Archive for appeals

The first paragraph of my first draft of my first research-grant proposal

Although we might normally associate emotion with the personal realm, our public lives are actually dependent upon emotive functions of discourse. A public that is comprised of shared spaces and texts also shares ready-made rhetorical meanings that are constantly used for communication. These ready-made rhetorical meanings link together certain discourses and emotions, creating an archive of rhetorical figures that members of the public draw upon. For example, discourses about urban issues are often linked with images of crime, race, youth, and danger. In turn, this complex of discourses is further linked to emotions such as fear, anger, and depression. So familiar is this particular public rhetoric, in fact, that one element (urban crime or racial youth) might be invoked in order to suggest the others (fear or anger). Politicians seem to understand this public archive when they speak about “our children” as a way of invoking feelings of protection or anxiety among their audiences. Likewise, discourse about urban sprawl and land development is often linked to feelings of anger, disgust, and suspicion. For many people, the term “land development” contains an inherently negative ring. Through public archives of pathos, meaningful rhetorics are shared among participants.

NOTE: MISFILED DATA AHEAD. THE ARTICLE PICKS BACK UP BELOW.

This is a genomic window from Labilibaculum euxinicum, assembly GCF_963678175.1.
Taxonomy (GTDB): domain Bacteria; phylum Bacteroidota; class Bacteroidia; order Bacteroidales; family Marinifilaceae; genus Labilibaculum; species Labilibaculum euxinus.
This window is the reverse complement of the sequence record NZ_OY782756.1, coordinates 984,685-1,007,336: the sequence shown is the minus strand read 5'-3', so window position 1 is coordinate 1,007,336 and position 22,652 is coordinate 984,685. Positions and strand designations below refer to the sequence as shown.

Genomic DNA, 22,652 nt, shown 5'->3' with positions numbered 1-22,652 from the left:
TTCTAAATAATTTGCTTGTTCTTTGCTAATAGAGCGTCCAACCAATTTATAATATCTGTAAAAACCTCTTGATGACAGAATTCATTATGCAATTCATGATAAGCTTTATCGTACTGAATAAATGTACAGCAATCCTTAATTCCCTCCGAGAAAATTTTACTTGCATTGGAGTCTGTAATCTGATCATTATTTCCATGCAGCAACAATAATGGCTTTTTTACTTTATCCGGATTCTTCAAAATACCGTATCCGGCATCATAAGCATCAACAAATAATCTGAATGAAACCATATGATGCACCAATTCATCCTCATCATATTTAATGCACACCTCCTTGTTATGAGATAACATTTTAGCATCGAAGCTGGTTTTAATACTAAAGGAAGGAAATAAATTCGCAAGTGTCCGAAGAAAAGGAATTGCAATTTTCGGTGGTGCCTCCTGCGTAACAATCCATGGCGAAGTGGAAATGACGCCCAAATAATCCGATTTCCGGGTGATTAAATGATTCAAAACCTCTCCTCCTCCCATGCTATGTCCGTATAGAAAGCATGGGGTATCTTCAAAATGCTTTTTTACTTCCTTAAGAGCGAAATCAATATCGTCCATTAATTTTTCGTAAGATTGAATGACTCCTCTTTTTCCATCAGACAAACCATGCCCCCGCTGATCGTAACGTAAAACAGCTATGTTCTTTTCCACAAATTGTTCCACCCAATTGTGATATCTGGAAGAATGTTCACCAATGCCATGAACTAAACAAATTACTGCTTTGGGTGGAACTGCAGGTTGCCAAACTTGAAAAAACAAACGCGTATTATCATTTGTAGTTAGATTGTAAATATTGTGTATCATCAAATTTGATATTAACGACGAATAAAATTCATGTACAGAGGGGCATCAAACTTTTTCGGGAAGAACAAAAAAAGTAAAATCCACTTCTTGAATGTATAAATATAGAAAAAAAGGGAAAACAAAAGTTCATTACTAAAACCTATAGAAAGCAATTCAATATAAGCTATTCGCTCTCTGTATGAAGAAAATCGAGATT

spatial field

Ethos has been conceptually located in the body of the rhetor, logos in the body of language or reasoning, and pathos in the body of the audience. Or, as Craig R. Smith describes, pathos can also be described as language that brings objects of emotion into a listener’s temporal/spatial field of perception (83).

In fact, rhetoric itself has been at times conflated with logos, or rational reasoning, which is supported and extended by the other two appeals. Just as a hammer is helped by a good measuring tape in the course of building a bookshelf, rhetorical discourse has been painted as a matter of logos helped out by emotional appeals. Even without emotional appeals, rhetoric can still exist through logos alone. It may be dry, dull, or non-compelling, but the discourse is still rhetorical in character. Some theorists refuse to even grant non-rational discourse the status of rhetoric. Donald Bryant made such a refusal in his 1953 essay “Rhetoric: Its Function and Its Scope,” where he offers a working definition of rhetoric as “the rationale of informative and suasory discourse” (18). Other theorists simply reaffirm the secondary nature of emotional appeals.  So argues Corbett when he writes, “It is argument (the appeal to the understanding) that produces conviction about the conduciveness of the means to the desired end; it is the appeal to the emotions that makes the end seem desirable” (87).

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